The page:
State: School improvement stymied by year-to-year growth drop
HARTFORD — The state’s third annual attempt to boil academic success to a single number shows progress being made in the college readiness arena but on the reading, math and science front, not so much.
Nearly three quarters of districts and charter schools statewide — 146 out of 201 — scored worse on this year’s index than they did a year ago.
Individual student improvement over time — something the state pushed to include in its Next Generation Accountability system — is what in many cases held schools and school districts from seeing overall improvement, state officials said.
Released Friday by the State Department of Education, the state’s grade, or index, remains flat, rising one tenth of one percent to 73.2 points in 2016-17.
Each school and district also earned an index number based on the same compilation of 12 indicators. Included are not only scores on state standardized tests but absentee rates, graduation rates, access to arts and physical fitness.
What is measured is how well schools are living up to goals set for them by the state.
Schools of Distinction
A state designation for schools based on overall performance, growth or improvement, 124 schools have been deemed Schools of Distinction. Included on the list are:
Biotech School, Fairchild Wheeler, Bridgeport
Information Tech School, Fairchild Wheeler, Bridgeport
Capital Prep Harbor Charter School, Bridgeport
Burr School, Fairfield
McKinley School, Fairfield
Sherman School, Fairfield
Kennedy School, Milford
Monroe Elementary School
Stepney Elementary School, Monroe
Chatfield LoPresti School, Seymour
Booth Hill School, Shelton
Sunnyside School, Shelton.
Daniels Farm School, Trumbull
Middlebrook School, Trumbull
Locally, Bridgeport, Derby, Milford, Region 9 and Seymour saw one-year increases in their scores from the previous year. Ansonia, Easton, Fairfield, Monroe, Oxford, Stratford and Trumbull showed slight declines from 2015-16 to 2016-17.
For Bridgeport, the overall 2.9 percent increase was applauded as a step in the right direction.
“Our teachers and administrators have done an excellent job in placing focus on each of our instructional programs, as demonstrated by an increase in our growth targets achieved in math, preparation for college/career readiness, improved graduation rate and the significant improvements in physical fitness and arts access,” Bridgeport Schools Superintendent Aresta Johnson said. “Our new strategic plan will continue to leverage the great work that has been accomplished thus far.”
In its index reporting, the state makes note of schools that improve, show growth or just have overall high numbers. A list of 124 Schools of Distinction were reported including a dozen locally.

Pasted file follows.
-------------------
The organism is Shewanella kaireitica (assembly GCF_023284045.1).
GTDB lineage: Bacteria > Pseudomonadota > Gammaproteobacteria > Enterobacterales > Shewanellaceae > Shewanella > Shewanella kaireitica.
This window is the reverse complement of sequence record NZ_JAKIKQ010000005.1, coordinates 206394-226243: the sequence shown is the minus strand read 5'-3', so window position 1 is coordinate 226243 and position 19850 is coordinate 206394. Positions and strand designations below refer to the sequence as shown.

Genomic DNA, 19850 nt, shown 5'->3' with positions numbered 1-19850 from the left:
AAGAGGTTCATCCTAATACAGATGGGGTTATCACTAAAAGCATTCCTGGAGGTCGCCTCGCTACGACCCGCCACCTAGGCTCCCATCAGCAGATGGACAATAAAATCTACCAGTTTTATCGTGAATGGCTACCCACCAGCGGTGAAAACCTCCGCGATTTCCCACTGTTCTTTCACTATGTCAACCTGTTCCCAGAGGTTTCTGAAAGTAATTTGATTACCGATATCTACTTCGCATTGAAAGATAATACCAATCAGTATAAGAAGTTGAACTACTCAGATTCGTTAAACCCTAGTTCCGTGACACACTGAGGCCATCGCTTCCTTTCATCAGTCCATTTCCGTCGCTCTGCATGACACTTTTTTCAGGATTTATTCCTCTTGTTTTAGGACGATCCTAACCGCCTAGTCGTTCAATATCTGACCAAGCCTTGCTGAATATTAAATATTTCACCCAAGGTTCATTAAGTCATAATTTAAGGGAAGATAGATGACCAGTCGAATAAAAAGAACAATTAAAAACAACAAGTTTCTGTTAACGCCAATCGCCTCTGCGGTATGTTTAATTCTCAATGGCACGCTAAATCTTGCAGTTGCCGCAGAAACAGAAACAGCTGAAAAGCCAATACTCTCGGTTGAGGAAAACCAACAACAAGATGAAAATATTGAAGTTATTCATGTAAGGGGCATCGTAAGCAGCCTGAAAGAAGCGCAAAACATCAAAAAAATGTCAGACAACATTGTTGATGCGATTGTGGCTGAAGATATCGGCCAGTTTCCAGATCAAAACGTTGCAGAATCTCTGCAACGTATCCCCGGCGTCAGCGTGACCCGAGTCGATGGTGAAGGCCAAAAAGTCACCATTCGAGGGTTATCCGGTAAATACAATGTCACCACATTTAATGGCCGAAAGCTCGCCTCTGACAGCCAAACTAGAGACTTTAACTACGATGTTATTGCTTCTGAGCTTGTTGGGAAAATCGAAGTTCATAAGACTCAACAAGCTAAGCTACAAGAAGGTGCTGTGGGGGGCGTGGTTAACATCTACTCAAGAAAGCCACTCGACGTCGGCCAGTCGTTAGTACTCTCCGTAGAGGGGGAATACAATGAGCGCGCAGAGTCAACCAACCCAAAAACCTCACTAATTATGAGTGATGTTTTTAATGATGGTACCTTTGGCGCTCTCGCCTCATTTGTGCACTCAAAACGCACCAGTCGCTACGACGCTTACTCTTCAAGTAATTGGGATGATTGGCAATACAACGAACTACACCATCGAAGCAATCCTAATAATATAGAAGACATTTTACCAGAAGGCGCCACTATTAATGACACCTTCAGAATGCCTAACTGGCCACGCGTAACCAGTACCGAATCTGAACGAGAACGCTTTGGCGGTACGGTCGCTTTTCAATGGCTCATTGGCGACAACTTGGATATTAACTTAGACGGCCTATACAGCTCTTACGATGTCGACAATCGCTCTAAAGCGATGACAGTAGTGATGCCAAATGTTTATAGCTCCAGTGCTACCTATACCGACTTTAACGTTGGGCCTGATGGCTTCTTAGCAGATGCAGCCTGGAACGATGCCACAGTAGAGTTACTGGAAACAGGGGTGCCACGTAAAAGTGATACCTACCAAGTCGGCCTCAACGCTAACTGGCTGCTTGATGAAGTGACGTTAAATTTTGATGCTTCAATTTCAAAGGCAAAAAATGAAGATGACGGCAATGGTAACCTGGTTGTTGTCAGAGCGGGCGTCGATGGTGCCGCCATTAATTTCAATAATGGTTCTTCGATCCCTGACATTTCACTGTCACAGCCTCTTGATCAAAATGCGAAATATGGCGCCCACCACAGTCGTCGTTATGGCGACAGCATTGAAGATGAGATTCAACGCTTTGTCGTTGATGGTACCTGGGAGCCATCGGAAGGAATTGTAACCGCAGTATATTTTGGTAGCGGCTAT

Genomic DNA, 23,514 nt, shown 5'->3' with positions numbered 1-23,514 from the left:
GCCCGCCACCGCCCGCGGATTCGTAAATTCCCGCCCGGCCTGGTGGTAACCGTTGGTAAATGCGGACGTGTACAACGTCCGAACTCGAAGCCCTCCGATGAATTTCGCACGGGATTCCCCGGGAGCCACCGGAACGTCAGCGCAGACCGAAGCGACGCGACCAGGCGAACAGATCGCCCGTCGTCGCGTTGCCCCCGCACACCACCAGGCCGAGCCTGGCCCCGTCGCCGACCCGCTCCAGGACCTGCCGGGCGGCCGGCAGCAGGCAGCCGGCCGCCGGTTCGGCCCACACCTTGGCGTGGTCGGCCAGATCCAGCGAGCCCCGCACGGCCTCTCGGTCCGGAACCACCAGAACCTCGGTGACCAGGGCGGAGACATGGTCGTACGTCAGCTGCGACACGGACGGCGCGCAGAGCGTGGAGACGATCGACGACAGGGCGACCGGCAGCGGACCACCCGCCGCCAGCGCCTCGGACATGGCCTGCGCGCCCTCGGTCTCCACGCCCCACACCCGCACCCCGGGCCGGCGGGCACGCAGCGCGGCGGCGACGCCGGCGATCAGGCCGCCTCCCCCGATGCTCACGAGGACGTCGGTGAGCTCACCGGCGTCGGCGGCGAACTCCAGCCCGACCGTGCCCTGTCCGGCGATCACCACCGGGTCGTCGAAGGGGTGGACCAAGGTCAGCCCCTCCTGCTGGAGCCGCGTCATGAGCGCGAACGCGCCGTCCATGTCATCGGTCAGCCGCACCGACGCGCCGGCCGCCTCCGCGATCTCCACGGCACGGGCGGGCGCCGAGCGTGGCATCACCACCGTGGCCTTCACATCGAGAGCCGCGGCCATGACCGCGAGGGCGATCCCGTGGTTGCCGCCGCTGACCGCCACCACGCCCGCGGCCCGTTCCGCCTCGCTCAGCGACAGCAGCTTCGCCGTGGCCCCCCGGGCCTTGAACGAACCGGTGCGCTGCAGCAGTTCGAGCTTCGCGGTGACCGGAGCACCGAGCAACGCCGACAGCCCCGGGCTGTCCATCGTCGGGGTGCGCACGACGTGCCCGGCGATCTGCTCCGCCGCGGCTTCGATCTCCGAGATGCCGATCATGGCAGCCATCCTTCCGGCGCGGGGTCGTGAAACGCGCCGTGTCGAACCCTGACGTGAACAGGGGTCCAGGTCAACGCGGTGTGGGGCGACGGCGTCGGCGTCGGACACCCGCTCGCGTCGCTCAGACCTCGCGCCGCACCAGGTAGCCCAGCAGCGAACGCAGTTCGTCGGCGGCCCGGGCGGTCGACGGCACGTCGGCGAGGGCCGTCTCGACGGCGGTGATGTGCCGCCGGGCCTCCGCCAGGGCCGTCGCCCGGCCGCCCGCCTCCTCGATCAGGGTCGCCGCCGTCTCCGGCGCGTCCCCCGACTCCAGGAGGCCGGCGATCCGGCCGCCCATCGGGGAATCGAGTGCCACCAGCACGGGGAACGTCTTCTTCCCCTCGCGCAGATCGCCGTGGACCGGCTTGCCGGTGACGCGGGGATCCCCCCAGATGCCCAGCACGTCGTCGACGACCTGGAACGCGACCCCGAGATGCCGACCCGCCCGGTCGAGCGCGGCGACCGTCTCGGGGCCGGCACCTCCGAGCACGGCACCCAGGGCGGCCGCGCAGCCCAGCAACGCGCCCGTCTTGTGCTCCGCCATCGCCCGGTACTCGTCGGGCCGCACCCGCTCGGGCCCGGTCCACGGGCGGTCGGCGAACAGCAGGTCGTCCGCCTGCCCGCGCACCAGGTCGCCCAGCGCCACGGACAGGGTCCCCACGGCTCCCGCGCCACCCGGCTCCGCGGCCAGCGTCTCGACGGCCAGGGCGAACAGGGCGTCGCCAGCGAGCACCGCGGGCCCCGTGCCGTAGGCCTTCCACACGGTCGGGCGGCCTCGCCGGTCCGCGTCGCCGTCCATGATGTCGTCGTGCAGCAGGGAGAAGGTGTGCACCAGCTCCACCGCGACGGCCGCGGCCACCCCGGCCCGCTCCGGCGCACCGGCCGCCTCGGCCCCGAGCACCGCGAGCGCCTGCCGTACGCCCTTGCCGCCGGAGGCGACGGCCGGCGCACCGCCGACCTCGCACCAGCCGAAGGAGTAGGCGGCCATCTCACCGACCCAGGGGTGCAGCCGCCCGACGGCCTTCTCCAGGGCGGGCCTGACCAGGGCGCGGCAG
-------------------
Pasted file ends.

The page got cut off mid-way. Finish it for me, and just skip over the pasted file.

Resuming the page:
In addition, 16 schools on a watch list for poor performance gained enough ground to leave the list. One of them was the BioTech School that is part of Bridgeport’s Fairchild Wheeler Magnet Campus.
Ajit Gopalakrishnan, chief performance officer for the state’s Department of Education, said the state was pleased that more students are taking Advanced Placement courses and tests. All juniors now take the SAT as their state assessment.
“Overall, some indicators are showing positive movement and some are not,” Gopalakrishnan said. “We know there some areas where we have a lot of work to do.”
On the positive side was a 3.6 percent jump in the number of high needs students — English language learners, students with disabilities or from low income families — who graduated in six years or fewer.
Physical fitness levels also jumped 35 percent because there was more participation changing the points earned, state officials said.
On the downside was some backsliding on the percentage of growth, or how well underperforming students do from one year to the next in matching state averages. In language arts, the growth slipped 8.5 percent and in math, 3.7 percent.
Growth carries the largest weight in the index and in many cases is what caused many school districts to decline, Gopalakrishnan said.
“We have a long way to go there,” Gopalakrishnan said. “Growth is where the (state public school) system is putting a lot of its emphasis.”
In measuring growth, the district excludes students who relocate to new districts — 2,194 between the two years — so that the same students are being compared one year with the next.
Also down were science scores. The index dropped nearly 3 points statewide.
The federal government requires the state to compile the index and use the information to help schools to better education their children, but no longer collects the data as it did under No Child Left Behind.